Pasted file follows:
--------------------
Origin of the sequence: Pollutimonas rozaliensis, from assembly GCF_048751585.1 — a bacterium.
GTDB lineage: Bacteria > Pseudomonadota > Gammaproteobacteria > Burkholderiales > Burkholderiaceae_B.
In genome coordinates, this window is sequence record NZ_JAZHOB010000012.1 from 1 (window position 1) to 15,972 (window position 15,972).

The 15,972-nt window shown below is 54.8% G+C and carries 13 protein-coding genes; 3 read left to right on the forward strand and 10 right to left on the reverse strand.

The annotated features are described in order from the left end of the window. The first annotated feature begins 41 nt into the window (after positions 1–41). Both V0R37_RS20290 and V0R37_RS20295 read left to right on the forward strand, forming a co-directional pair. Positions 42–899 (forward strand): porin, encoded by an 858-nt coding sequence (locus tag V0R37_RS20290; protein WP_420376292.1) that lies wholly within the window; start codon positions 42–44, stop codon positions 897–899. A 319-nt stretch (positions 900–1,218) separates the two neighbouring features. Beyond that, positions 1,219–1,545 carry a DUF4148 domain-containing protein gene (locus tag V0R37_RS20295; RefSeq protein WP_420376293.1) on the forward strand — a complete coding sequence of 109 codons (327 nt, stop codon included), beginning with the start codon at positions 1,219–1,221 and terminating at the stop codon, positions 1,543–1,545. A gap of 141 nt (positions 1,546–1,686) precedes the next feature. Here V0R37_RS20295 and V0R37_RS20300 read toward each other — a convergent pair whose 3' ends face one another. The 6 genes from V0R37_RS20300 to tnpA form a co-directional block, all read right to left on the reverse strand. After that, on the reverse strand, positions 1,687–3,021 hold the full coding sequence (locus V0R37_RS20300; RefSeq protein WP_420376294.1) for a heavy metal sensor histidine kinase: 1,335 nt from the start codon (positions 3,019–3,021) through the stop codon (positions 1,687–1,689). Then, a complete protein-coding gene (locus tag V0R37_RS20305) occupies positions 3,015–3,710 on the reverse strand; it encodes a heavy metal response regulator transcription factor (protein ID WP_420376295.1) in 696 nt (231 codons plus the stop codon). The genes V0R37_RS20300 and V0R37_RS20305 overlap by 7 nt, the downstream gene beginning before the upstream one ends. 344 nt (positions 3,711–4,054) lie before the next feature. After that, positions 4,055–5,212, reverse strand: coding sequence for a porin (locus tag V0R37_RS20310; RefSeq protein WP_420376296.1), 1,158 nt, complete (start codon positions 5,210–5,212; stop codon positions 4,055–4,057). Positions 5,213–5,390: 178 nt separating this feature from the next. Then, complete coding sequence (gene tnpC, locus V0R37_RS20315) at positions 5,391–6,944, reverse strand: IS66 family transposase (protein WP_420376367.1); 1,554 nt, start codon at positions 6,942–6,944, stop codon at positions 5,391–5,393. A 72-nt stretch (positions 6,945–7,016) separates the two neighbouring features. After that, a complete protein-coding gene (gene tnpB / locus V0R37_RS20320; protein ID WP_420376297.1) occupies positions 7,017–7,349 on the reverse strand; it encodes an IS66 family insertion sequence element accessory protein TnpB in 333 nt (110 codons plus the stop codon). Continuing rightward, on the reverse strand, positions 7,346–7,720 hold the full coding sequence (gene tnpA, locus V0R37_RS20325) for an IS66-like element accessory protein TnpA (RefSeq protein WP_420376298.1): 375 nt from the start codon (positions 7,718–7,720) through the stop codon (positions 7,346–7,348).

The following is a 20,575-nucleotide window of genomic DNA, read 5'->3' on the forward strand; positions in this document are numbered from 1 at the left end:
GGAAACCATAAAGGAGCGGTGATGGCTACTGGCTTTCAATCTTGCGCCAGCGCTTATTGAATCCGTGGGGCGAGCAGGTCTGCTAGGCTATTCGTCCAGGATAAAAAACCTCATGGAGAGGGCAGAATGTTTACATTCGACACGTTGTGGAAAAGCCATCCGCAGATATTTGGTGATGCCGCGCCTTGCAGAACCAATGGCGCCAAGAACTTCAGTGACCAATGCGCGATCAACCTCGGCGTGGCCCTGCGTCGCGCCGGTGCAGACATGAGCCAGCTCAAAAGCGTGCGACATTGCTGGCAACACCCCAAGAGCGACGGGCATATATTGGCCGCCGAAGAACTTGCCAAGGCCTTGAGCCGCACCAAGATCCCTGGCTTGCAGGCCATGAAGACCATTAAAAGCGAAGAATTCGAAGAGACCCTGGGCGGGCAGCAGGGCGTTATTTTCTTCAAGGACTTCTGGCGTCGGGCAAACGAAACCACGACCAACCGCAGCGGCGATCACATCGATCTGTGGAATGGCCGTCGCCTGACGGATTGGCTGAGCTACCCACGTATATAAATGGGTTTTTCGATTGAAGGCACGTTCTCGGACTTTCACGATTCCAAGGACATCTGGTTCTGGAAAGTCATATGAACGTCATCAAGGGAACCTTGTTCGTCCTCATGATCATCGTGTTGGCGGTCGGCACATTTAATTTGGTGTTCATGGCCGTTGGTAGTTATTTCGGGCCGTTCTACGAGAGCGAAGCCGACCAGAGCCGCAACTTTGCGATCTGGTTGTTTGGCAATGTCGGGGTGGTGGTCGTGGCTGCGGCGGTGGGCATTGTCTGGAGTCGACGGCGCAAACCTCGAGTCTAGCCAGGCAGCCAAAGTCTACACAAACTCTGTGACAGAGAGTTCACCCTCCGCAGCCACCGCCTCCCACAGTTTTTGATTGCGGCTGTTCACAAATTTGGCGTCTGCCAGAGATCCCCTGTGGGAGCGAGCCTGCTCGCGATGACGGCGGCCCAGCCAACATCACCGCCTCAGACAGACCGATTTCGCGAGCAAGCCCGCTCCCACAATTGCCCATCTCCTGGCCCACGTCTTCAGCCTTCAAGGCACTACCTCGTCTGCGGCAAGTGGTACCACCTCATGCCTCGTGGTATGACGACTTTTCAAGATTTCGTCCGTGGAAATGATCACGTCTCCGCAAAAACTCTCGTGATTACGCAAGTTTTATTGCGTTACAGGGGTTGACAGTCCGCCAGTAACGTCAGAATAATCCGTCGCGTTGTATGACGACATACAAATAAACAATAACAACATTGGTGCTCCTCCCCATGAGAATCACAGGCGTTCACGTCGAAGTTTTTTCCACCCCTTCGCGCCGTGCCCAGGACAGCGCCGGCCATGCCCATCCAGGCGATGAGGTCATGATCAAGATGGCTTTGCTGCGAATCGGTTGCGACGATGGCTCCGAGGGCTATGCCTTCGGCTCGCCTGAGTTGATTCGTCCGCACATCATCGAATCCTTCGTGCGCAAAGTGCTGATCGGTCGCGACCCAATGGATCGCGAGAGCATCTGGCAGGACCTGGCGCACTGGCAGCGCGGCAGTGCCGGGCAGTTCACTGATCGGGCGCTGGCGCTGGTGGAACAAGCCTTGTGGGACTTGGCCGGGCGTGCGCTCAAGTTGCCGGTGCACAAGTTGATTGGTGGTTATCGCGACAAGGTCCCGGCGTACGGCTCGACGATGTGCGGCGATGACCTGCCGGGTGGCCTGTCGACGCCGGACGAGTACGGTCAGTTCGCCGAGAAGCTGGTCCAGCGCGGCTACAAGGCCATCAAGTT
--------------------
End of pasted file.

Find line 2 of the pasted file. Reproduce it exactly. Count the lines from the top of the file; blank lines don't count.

GTDB lineage: Bacteria > Pseudomonadota > Gammaproteobacteria > Burkholderiales > Burkholderiaceae_B.